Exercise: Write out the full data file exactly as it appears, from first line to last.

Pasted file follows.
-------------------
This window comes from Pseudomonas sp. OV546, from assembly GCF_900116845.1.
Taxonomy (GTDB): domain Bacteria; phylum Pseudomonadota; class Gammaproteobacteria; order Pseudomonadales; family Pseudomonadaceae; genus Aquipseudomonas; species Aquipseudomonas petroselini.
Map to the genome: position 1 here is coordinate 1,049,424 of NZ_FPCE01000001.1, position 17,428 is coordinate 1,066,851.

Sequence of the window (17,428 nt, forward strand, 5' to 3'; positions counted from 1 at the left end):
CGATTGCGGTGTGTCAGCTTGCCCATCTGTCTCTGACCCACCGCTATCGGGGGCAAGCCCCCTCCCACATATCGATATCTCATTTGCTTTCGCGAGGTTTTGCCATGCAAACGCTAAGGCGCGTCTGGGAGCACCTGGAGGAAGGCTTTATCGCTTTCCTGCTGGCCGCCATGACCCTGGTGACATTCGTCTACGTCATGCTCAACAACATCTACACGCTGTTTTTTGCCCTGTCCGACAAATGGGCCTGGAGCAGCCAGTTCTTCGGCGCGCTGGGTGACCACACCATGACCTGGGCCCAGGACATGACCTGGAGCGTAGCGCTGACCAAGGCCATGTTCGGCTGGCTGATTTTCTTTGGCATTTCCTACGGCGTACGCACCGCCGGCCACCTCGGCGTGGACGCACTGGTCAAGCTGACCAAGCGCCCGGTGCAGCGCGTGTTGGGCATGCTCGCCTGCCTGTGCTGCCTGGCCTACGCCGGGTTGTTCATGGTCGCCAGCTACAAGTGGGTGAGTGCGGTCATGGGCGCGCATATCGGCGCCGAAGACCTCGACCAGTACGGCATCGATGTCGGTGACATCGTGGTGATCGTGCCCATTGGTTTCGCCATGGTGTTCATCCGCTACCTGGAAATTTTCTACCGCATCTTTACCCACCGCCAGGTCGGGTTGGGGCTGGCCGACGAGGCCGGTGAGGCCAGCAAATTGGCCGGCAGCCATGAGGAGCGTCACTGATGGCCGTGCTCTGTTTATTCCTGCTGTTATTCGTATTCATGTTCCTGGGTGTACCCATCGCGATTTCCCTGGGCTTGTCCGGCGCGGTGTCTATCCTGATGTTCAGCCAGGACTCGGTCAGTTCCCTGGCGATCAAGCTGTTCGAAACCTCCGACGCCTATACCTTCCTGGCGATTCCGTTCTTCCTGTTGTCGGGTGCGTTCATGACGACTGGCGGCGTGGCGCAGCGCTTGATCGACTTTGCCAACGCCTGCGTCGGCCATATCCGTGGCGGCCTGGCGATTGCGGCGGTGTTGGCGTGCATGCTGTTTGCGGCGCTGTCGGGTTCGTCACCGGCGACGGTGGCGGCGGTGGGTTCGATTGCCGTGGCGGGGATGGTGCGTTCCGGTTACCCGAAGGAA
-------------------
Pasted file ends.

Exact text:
This window comes from Pseudomonas sp. OV546, from assembly GCF_900116845.1.
Taxonomy (GTDB): domain Bacteria; phylum Pseudomonadota; class Gammaproteobacteria; order Pseudomonadales; family Pseudomonadaceae; genus Aquipseudomonas; species Aquipseudomonas petroselini.
Map to the genome: position 1 here is coordinate 1,049,424 of NZ_FPCE01000001.1, position 17,428 is coordinate 1,066,851.

Sequence of the window (17,428 nt, forward strand, 5' to 3'; positions counted from 1 at the left end):
CGATTGCGGTGTGTCAGCTTGCCCATCTGTCTCTGACCCACCGCTATCGGGGGCAAGCCCCCTCCCACATATCGATATCTCATTTGCTTTCGCGAGGTTTTGCCATGCAAACGCTAAGGCGCGTCTGGGAGCACCTGGAGGAAGGCTTTATCGCTTTCCTGCTGGCCGCCATGACCCTGGTGACATTCGTCTACGTCATGCTCAACAACATCTACACGCTGTTTTTTGCCCTGTCCGACAAATGGGCCTGGAGCAGCCAGTTCTTCGGCGCGCTGGGTGACCACACCATGACCTGGGCCCAGGACATGACCTGGAGCGTAGCGCTGACCAAGGCCATGTTCGGCTGGCTGATTTTCTTTGGCATTTCCTACGGCGTACGCACCGCCGGCCACCTCGGCGTGGACGCACTGGTCAAGCTGACCAAGCGCCCGGTGCAGCGCGTGTTGGGCATGCTCGCCTGCCTGTGCTGCCTGGCCTACGCCGGGTTGTTCATGGTCGCCAGCTACAAGTGGGTGAGTGCGGTCATGGGCGCGCATATCGGCGCCGAAGACCTCGACCAGTACGGCATCGATGTCGGTGACATCGTGGTGATCGTGCCCATTGGTTTCGCCATGGTGTTCATCCGCTACCTGGAAATTTTCTACCGCATCTTTACCCACCGCCAGGTCGGGTTGGGGCTGGCCGACGAGGCCGGTGAGGCCAGCAAATTGGCCGGCAGCCATGAGGAGCGTCACTGATGGCCGTGCTCTGTTTATTCCTGCTGTTATTCGTATTCATGTTCCTGGGTGTACCCATCGCGATTTCCCTGGGCTTGTCCGGCGCGGTGTCTATCCTGATGTTCAGCCAGGACTCGGTCAGTTCCCTGGCGATCAAGCTGTTCGAAACCTCCGACGCCTATACCTTCCTGGCGATTCCGTTCTTCCTGTTGTCGGGTGCGTTCATGACGACTGGCGGCGTGGCGCAGCGCTTGATCGACTTTGCCAACGCCTGCGTCGGCCATATCCGTGGCGGCCTGGCGATTGCGGCGGTGTTGGCGTGCATGCTGTTTGCGGCGCTGTCGGGTTCGTCACCGGCGACGGTGGCGGCGGTGGGTTCGATTGCCGTGGCGGGGATGGTGCGTTCCGGTTACCCGAAGGAA